Where are the families with three generations who’ve been out of work?


by Guest    
11:35 am - December 13th 2012

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by Robert MacDonald

The real problems of ‘in-work poverty’ and ‘underemployment’ are finally making some headlines, elbowing their way into the usual discourse about welfare to work and benefit dependency. But that isn’t enough.

Politicians, policy makers and welfare practitioners talk confidently of ‘three generations of families where no-one has ever worked’.

A new study for the Joseph Rowntree Foundation tested these ideas. The aim was to see whether cultures of worklessness helped explain long-term unemployment in families across generations.

We undertook concerted, intensive fieldwork in very deprived neighbourhoods of Glasgow and Middlesbrough but we were unable to locate any families with three generations who had never worked. If such families exist, they can only account for a minuscule fraction of workless people.

Recent surveys suggest that less than one per cent of workless households might have two generations who have never worked. Families with three such generations will therefore be even fewer. 

Next, we undertook lengthy, life history interviews with 20 families with long-term worklessness across two generations. Even locating these families was very challenging. So, what did we find?

• There was no evidence of a ‘culture of worklessness’. Families remained committed to the value of work and would have preferred to be in jobs rather than have ‘the miserable existence’ of a life on benefits.

• Workless parents were unanimous in not wanting their children to end up in the same situation as themselves and actively tried to help them find jobs.

• Working-age children remained strongly committed to conventional values about work as part of a normal transition to adulthood. They were keen to avoid the poverty, worklessness and other problems experienced by their parents.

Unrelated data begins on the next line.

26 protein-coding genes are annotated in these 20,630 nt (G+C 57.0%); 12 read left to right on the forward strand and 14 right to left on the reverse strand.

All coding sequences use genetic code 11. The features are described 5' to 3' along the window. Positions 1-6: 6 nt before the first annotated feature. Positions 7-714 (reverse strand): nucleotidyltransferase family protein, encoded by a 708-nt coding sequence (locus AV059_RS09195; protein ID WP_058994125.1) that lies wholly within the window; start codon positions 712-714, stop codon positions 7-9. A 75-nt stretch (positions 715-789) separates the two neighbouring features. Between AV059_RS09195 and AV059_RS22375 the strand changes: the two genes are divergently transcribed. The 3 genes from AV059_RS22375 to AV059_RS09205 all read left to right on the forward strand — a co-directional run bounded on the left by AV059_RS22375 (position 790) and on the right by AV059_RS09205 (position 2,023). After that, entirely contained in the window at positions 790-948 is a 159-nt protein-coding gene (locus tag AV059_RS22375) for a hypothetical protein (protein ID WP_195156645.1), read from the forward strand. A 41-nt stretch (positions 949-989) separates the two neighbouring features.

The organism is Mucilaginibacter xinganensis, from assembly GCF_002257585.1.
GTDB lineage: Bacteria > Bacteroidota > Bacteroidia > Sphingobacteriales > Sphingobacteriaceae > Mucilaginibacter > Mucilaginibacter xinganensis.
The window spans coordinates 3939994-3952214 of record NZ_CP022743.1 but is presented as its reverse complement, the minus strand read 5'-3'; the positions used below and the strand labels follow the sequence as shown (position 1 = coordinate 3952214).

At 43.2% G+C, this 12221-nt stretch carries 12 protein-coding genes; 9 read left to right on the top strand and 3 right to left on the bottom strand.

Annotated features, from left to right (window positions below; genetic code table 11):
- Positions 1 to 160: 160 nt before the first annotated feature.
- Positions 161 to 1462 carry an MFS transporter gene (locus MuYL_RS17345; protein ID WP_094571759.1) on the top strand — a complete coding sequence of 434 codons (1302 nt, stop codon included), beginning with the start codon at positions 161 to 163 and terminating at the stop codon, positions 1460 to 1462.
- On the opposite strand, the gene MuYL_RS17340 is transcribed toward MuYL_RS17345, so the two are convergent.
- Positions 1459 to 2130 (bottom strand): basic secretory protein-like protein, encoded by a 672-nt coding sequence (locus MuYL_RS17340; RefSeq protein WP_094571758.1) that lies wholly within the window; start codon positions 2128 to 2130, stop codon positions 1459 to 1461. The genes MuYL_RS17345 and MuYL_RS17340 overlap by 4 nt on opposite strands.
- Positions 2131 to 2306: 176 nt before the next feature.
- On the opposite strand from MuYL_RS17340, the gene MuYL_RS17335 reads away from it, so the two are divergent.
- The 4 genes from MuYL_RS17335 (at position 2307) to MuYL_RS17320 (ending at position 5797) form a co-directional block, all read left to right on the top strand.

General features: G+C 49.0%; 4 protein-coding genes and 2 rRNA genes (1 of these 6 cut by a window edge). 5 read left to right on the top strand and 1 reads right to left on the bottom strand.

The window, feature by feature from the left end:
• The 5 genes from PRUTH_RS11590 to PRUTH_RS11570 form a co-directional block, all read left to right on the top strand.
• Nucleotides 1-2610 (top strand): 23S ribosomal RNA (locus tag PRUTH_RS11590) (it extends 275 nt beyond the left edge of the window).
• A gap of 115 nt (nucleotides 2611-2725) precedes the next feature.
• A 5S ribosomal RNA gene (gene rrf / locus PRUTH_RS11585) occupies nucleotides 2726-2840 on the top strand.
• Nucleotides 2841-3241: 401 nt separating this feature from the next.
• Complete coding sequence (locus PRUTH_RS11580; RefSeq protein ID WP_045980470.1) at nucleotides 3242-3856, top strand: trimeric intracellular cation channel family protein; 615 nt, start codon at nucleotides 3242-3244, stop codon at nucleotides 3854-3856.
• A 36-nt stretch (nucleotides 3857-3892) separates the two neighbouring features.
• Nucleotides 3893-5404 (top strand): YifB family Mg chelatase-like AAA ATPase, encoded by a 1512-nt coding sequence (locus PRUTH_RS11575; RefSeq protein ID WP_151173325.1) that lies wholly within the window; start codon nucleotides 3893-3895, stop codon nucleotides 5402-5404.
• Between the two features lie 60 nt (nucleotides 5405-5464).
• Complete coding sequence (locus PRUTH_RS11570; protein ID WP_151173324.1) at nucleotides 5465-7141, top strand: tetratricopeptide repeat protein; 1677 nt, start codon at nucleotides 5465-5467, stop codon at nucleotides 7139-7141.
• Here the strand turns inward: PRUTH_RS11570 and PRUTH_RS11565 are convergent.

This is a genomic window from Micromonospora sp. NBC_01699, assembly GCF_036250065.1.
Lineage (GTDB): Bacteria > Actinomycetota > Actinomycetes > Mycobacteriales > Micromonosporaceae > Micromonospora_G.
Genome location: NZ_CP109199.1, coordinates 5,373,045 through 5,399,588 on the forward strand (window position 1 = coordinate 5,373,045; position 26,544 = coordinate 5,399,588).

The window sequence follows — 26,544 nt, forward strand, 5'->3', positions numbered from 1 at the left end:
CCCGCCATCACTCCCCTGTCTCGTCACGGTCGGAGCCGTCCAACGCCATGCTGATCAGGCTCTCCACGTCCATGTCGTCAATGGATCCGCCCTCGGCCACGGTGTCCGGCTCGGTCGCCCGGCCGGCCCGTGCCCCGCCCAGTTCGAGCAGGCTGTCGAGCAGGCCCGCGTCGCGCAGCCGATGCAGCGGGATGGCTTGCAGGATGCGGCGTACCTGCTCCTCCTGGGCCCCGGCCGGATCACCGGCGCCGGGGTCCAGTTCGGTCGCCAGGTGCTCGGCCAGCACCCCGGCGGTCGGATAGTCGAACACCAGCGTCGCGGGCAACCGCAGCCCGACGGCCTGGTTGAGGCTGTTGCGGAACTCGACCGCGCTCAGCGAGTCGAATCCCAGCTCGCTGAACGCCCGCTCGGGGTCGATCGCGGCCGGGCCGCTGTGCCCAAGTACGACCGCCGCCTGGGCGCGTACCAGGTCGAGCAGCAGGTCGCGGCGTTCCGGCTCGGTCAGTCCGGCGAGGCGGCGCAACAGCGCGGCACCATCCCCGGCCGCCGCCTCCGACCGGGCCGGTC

• The long-term worklessness of parents in these families was a result of the impact of complex problems (particularly related to ill-health) associated with living in long-term and deep poverty.
As one interviewee asked, ‘how can you work when you have a life like mine?’ In an already tight labour market, multiple problems combined to place people at the back of a long queue for jobs.

If we cannot find a ‘culture of worklessness’ here, amongst these extreme cases of very long-term unemployed families, we are unlikely to find it anywhere.

Politicians and policy-makers need to abandon theories – and policies flowing from them – that see worklessness as primarily the outcome of a culture of worklessness, held in families and passed down the generations.

This returns us to our starting point. The real challenge is creating opportunities for work – jobs that help people escape from poverty and insecurity.

Poverty and Insecurity: life in low-pay, no-pay Britain is published this week by Policy Press.

Cross-posted from the Joseph Rowntree Foundation blog

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Reader comments


It was always bullshit, mainly due to the fact that one of the biggest jokes over the years regarding jobseekers wasn’t that they were sat on their arse doing sweet FA, but that they were actually builders and plumbers on the fiddle.

Admittedly, there is not so much unemployment in the area where i live compared to other parts of the country. I personally do not know any family where three generations of the same family do not work. In fact i don’t know any families where no one works, although i accept there may be some. The people i have known who have been unemployed. Mostly through being made redundant, usually find jobs.

When exactly does a worker become a shirker?

Where?

In the house on the opposite side of my street. The one four doors up as well …….

I’m sure plenty of people are going to comment this is all an illusion but I see them every week (they’re very nice people by the way).

Lynne Re Comment 2:

“When exactly does a worker become a shirker?”

When they spend too much time on LibCon instead of doing their work.

@Kojak